Doghouse Chicken Tractor


    Behold, our half-completed chicken tractor! The Marans are getting a little big for their feathered britches, so my girlfriend and I worked up some new digs. I've got a pretty palatial doghouse (with a covered porch, even) that I got from some friends who needed to get rid of it (they built it from the plans that appeared in the first issue of GRIT Country), and some scrap cedar cutoffs I got from a fence contractor.  

    We'd love to have a dog, but because we're renting, fencing the property just isn't in the cards - and I'm not an indoor dog kind of guy, for the most part. The doghouse has sat vacant for several months, and surprisingly, none of the local critters or roaming canines have taken up residence. When we realized that it was time to give our feathered charges a new, outdoor home, it immediately came to mind. It's a little on the heavy side, the base having been constructed from 2x6, but that'll keep it stable, and help prevent predators from getting free helpings of my grass-fed eggs. 

   We could have covered the bottom of the 'yard' portion with chicken wire, but I want the chickens to be able to scratch and dustbathe, and I've no experience, so I don't want any possible obstructions. If a predator makes it in, well, I'll know for next time, I guess. Other than the weight of the chicken tractor, I plan to lay some sections of woven wire down along each side, attached to the frame with fence staples, to deter digging or lifting from the outside. We did decide to use some new lumber for part of the frame - two new 2x4s and two new 2x6s form the top and bottom side rails of the yard, respectively.  They're joined together and reinforced by pieces of the cedar cutoffs. We also hinged the gable ends of the doghouse and added ventilation holes covered with 1/4" hardware cloth. Right now, the Marans are experiencing the wide world from the safety and convenience of the doghouse's chickenwire-screened front porch. For the first week, we're limiting their run to the doghouse as a sort of 'coop-training.' It'll also give us a few days to finish the rest of the tractor.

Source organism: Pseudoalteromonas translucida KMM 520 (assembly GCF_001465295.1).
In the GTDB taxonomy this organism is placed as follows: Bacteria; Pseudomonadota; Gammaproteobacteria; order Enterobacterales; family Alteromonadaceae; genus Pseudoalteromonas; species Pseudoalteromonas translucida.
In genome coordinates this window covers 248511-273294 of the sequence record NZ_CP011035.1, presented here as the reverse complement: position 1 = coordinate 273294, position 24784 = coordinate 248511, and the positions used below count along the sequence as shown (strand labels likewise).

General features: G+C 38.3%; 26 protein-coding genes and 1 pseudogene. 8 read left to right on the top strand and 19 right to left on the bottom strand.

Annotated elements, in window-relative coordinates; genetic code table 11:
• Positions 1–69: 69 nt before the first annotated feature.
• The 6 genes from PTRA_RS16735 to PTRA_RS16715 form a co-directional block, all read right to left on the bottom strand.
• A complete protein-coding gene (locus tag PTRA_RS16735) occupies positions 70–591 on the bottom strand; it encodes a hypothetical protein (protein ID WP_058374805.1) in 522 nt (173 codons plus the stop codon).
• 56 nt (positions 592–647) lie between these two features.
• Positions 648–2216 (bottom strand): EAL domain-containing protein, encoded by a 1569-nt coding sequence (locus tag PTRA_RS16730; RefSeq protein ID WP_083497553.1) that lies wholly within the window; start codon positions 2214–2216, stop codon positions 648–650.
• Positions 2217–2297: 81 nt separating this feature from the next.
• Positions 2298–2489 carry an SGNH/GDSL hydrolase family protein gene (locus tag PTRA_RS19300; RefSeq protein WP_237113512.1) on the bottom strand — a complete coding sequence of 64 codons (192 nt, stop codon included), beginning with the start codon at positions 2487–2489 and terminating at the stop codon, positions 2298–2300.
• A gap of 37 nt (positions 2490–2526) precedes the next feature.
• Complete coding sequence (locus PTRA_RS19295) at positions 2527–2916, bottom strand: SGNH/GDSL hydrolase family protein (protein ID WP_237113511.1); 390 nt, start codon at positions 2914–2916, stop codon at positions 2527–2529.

I was really nervous when we first put them outside, but they figured it out eventually. They stood on the porch for a long while, but when it finally got fully dark, they filed into the coop to perch on a makeshift roost I made from a stick and a couple of cedar cutoffs. They seem to like actual tree branches, although I'm sure that any wood with rounded corners that's a little wider than your thumb will do - just be sure to avoid pvc or metal pipe, as it's difficult for them to find purchase, and the metal can freeze little chicken feet in winter. This morning I went outside to find them chirping contentedly - two of them are making a noise that could be a cluck in the making. They're still not really excited about me opening the coop, but, this too, shall pass, and delicious eggs are in the offing! 

    Right now we're bedding them down with cedar chips, and we'll probably change to straw in a week or two. Nesting boxes will go in one side of the coop, with higher and more permanent roosting bars on the other. We'll hang the food and water from a piece of cedar in the middle-ish of the tractor's 'yard.' 
Now we just need to figure out what to build for our six new Buff Orpington chicks!
Caleb Regan
10/16/2012 1:41:22 PM

Very cool, Kasey! Love how you converted this. Is it still light enough for one person to move?

10/15/2012 2:50:21 PM

Thanks! I just happened to have the doghouse, and it'll be a while before we can get a dog, so I figured, why not try it, right? Seems to work ok - we just completely finished it this weekend, so we'll see how it goes :P

10/15/2012 2:48:43 PM

Good to meet you last week, Dave! Hope you can make down again soon. I AM really looking forward to a fresh eggs, and I'm surprised by how little time it takes to actually keep them happy and healthy - I find that I can feed them, change their water, and handle them twice a day in about 10 minutes total. So far I've got about $20 in chicken wire in that coop; YAY for repurposed materials!

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